Successful communication: tips for international professionals

  • 2024-06-25
  • Lisa Priller-Gebhardt
  • Comment
Diverse group of a businesspeople talking together while walking by windows in the corridor of a modern office
© Getty Images/Goodboy Picture Company

We can clearly state from the outset: there is no such thing as the singular German business, the singular German work culture or the singular German colleague. Not only is the workforce heterogeneous, there are even differences in the manner in which German companies communicate, the they follow and how social interaction within the team is managed. ‘There are businesses such as start-ups in which the hierarchies tend to be flatter and colleagues use the familiar term ‘du’ even with their managers. But there are also large companies that are still managed like public authorities’, explains Christoph Vatter, Professor in the Department of Intercultural Business Communication at Friedrich Schiller University Jena. Vatter believes that the aspirations of generation Z will also change the work culture in Germany. Albeit there are aspects that often happen somewhat differently in Germany than in other countries.

Germans like it direct

‘Direct use of language is associated with a high degree of courtesy and conveys reliability’, says Vatter. ‘What is verbally discussed is deemed to be determined.’ This communication style is therefore highly valued by many Germans. ‘Yet people from Mediterranean and African regions, but also from many Asian countries, prefer an indirect form of communication – such as the sandwich technique that involves criticism being hidden between positive aspects’, says Vatter. He recommends that even people who would prefer an indirect form of communication should feel confident in expressing their opinion or arguing their position. In the knowledge that this can involve a longer learning process. It may even be useful in this respect to seek out a role model within the company and to reflect on how this person would verbally respond.

Dealing with hierarchies

As initially already mentioned, there is an extremely wide variety of corporate and management cultures. ‘Yet there can be more hierarchical practices in a snack bar than in an international corporation’, Vatter articulates. Albeit the trend is generally towards agile working and thus also to flatter hierarchies. That may be an aspect that is irritating to professionals from other cultures. ‘Strong management figures and clarity regarding responsibilities are often expected in African countries, for example. The management level also plays a very significant role in Japan and China’, the researcher states.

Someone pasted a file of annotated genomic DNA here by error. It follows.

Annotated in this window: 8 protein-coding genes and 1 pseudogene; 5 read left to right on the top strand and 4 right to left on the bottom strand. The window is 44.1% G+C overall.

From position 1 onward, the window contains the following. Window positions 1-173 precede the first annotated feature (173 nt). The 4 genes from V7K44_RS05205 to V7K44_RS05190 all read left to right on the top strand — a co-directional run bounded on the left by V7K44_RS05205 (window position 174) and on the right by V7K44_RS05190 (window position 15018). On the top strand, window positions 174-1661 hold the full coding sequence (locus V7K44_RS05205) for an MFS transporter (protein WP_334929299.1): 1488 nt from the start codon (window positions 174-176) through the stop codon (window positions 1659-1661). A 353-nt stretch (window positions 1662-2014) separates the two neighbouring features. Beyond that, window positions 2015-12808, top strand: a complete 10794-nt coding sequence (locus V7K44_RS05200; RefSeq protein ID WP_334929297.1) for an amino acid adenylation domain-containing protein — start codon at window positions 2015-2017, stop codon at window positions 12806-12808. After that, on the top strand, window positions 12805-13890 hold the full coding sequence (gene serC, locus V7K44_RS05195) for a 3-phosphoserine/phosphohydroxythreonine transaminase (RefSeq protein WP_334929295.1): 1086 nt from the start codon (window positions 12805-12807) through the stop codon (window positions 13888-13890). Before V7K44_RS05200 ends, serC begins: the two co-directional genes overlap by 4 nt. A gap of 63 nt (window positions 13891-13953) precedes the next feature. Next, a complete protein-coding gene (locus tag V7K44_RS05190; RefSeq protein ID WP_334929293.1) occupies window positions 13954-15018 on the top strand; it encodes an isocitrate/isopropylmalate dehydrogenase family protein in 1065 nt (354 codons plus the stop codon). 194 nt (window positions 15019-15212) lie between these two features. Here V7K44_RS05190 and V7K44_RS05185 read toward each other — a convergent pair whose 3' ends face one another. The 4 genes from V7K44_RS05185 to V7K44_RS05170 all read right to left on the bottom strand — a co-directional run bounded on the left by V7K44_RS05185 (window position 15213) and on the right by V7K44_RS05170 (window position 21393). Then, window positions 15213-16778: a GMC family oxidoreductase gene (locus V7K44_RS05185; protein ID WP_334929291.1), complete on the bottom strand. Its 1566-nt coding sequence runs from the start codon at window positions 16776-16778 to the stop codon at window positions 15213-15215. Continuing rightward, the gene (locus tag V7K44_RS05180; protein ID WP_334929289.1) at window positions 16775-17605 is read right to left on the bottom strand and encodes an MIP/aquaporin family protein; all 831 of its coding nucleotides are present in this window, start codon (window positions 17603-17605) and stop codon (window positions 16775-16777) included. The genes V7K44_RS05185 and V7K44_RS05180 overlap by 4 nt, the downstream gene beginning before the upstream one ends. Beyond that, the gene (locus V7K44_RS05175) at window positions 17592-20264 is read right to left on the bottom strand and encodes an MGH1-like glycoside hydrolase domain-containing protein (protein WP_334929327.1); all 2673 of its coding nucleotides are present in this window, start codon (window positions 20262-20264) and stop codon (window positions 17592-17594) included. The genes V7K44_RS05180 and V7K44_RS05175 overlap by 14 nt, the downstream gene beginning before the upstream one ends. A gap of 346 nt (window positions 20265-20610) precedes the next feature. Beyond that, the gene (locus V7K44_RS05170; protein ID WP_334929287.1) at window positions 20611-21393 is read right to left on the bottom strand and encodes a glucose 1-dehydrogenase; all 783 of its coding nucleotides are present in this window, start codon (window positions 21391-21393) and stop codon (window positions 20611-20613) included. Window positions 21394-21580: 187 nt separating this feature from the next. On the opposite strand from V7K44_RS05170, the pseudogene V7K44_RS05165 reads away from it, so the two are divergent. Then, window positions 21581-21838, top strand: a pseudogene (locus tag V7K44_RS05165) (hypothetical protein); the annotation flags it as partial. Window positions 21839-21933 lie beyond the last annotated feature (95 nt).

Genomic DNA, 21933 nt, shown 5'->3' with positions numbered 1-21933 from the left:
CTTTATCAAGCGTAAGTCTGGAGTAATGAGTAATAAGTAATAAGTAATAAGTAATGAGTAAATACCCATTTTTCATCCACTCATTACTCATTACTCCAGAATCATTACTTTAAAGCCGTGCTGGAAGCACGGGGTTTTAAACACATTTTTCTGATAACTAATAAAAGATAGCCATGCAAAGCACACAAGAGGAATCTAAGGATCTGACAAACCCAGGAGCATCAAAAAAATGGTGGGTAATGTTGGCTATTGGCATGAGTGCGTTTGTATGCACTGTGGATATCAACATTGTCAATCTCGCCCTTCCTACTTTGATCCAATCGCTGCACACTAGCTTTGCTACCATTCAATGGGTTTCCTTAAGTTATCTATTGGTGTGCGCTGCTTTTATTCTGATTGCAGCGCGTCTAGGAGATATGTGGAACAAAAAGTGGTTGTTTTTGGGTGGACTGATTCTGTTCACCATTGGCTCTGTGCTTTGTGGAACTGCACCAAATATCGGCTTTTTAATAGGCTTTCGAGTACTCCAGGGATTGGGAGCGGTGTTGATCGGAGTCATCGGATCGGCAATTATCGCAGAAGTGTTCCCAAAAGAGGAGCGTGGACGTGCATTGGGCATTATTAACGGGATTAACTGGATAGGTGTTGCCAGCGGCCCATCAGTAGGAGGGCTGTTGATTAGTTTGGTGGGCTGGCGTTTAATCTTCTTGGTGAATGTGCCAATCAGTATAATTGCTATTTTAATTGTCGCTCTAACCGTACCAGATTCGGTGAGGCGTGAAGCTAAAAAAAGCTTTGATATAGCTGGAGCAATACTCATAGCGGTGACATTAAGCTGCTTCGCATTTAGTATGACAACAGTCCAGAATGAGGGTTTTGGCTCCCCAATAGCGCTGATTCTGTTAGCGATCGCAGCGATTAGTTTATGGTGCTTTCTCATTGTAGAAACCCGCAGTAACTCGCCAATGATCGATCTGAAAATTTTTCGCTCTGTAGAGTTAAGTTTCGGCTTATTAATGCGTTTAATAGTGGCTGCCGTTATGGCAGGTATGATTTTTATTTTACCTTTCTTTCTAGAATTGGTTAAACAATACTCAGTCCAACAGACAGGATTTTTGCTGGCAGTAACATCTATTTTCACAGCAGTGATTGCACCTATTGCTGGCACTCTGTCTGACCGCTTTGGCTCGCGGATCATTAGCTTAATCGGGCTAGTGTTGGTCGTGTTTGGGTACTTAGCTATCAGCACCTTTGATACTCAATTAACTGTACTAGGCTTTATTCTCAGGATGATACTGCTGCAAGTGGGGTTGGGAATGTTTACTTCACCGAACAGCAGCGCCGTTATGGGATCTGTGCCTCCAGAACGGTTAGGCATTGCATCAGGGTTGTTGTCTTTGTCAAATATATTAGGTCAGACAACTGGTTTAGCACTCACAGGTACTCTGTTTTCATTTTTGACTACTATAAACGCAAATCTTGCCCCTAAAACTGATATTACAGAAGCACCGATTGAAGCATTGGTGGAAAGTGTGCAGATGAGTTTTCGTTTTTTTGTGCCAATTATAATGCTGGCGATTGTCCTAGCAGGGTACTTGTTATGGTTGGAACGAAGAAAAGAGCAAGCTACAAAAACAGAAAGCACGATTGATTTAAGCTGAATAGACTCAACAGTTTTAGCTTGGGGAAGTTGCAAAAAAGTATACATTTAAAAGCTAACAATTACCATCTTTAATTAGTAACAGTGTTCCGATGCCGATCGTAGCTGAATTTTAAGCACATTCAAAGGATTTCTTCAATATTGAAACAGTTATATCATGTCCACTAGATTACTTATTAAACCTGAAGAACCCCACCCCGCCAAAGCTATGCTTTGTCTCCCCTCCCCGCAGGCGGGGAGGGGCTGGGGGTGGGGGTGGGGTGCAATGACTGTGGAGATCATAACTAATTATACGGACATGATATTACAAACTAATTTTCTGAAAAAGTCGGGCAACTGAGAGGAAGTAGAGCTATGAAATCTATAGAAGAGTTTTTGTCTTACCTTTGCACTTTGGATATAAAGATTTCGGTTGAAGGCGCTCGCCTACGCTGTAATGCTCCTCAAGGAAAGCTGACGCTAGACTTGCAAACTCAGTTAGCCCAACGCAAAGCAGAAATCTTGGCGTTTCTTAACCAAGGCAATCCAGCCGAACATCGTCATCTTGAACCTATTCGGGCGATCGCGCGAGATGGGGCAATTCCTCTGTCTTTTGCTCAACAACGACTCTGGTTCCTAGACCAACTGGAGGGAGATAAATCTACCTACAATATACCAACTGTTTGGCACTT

Another aspect that is closely linked to corporate culture is . Yet Vatter believes that even this isn’t the single solution to everything. ‘It’s important to obtain information in advance as to what is customary within the company. But anyone using this respectful term on the first meeting is always on the safe side’, is his tip.

Dealing with criticism and feedback

in German companies often tends to use the aforementioned direct tone. ‘It is common practice in this country to express oneself in a direct and constructive manner’, says Vatter. Germans would even request open criticism. ‘Such feedback is seen as an opportunity for further development’, the communications expert believes. Even if the criticism were mostly substantive, it could frequently be understood as personal criticism by people who are not so familiar with direct communication. Above all people from Mediterranean countries, from Latin America, from African countries or the Asian culture area would sometimes face difficulties dealing with forthrightly presented criticism. Vatter provides a practical example of this: students from Africa were to participate in a teaching evaluation and give written feedback to their lecturers. ‘They weren’t familiar with this form of feedback. They had never learnt it and didn’t have the confidence to provide criticism’, says Vatter. They were concerned about negative consequences. Yet this would also be an opportunity to learn ‘that you can say anything as long as it's substantive’.

Promoting the joy of interchange

Vatter recommends that international professionals who want to develop their skills in matters relating to occupational communication should participate in courses or coaching sessions. These are now also offered by businesses to promote mutual understanding and appreciation. Which also strengthens team success. ‘Anyone who reflects on this aspect has already taken the first step in reducing their own uncertainties’, says Vatter.

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